What Does "Cyber Dust" Have To Do With Process Change?

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Jeff Cole

Man in mask on computer


Step back in time with me to a simpler and slower time – 1970.    It had been less than one year since man first set foot on the moon, gas was .54/gallon and the DOW reached a whopping high of 908.    We were many years away from the internet, cell phones, tablets, DVRs, flat-panel televisions, and still one year away from Starbucks being founded. 

While that may sound primitive to you, there was a very futuristic book published that year.   Entitled Future Shock by author Alvin Toffler, it contained predictions of the future including the “electronic frontier” among others.  

Future Shock itself can be thought of as experiencing too much change in too little time.   Think of a tranquil pond containing one lily pad.   Each day the number of lily pads doubles to the point where the pond becomes 100% covered on day 30.   On what day is that pond half-full?   If you said Day 29 you are right!   Day 29:  ample “breathing room”.   Day 30: the pond is totally choked with lily pads.   Toffler posited that we are at Day 29 in our lives and the amount of information and change presented to us is exponential.  (BTW:  if you ever heard the phrase “Information Overload” you can thank Mr. Toffler…)

Toffler nailed it – and that makes great sense to those of us with overflowing email in-boxes, large backlogs of reading, and television screens simultaneously presenting the news, an informational crawl at the bottom, a station watermark, and some graphical icon in an upper corner from the local weatherman.    People walking through major cities around the world with no situational awareness because they are heads-down focused on the latest text, tweet, or snapchat about what their favorite celebrity just had for breakfast.   

So what?   For one thing it makes our jobs harder when trying to drive process change in organizations of any size. 

Problem 1:  Communications   

Your brilliantly–crafted message announcing a process change is the equivalent of one eye-dropper of information in a swimming-pool sized barrage of numbers, letters, images and noises drenching your audience each waking day.   You are one billboard among many along a road with a 100 mph speed limit.   Can’t catch their attention in less than 3 seconds?  Might as well not even have written the message…  

Prescription:   My mentor Rob Davis learned in his career that to get your message recognized in such an environment, plan on “8 times, 8 ways” of communicating.   The days of one-and-done memos are sadly long gone in many places.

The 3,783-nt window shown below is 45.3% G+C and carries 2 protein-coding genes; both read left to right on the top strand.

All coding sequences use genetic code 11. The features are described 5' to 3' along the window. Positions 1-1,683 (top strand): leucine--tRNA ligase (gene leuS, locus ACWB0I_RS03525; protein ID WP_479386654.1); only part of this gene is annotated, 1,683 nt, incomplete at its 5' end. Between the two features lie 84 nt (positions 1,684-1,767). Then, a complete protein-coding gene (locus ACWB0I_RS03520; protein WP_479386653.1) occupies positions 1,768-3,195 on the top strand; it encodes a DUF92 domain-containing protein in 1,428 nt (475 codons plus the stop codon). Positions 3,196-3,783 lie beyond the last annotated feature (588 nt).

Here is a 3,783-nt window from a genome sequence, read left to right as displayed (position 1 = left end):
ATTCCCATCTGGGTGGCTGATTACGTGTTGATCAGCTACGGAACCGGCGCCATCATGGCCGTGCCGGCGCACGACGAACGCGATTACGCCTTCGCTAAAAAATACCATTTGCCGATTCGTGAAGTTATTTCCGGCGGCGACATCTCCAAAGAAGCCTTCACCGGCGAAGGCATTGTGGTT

Problem 2:  Cyber-Dust    

We can capture data much faster than we can analyze and properly respond to that data.  Toffler referred to this in 2010 as “cyber dust”.   I did some rough calculations (these numbers are not precise but are roughly in the ballpark).  According to Amazon, a Kindle holds 3500+ books.  A typical novel runs 80,000 – 120,000 words and an average reader might read at about 300 words per minute.  That’s 4-6 hours to read a novel.  Thus, if you did nothing but read 40 hours a week, that Kindle would keep you busy for 6.7 – 10.1 years.  Not bad considering you can fill a Kindle full of books in a couple days with a few clicks.    

It will just get worse.  

Virtual Reality (VR) is in its relative infancy.   Managers today are struggling to make sense of 2-dimensional Excel spreadsheets saturated with red, yellow, and green coded metrics.  Can you image what your staff will do to you once we break into 3-dimensional VR metric reporting?   Imagine cubes within cubes of information.   Human brains simply can’t synthesize that much information.  

Also, it is very easy to over-engineer and over-measure a process.  In some places it actually becomes a part-time job of just monitoring the new process measures you create.   Sure, apps and artificial intelligence will help you hack your way through the dense jungle of data.  However, we may still want a human there to interpret that in light of a constantly changing array of potential decision criteria.   

Prescription:   Think vital-signs:  what are your process’ pulse, respiration and blood pressure?   Before you dilute managerial brain-share by cramming another new metric into an already overcrowded tracking report, be very certain that it is critical.   Are there some metrics that can be removed or monitored less frequently?  Can a new metric be self-monitoring automatically and inform you when action needs to be taken?    Can it be shown visually vs. in a spreadsheet?  Lastly, in honor of my six sigma friends - be certain your new metrics are variation-based as averages notoriously mask variation and can be very misleading.   

Thank you for reading, and now, if you’ll excuse me – I have to brush off the cyber dust and finish working on my seven other ways to communicate this message…

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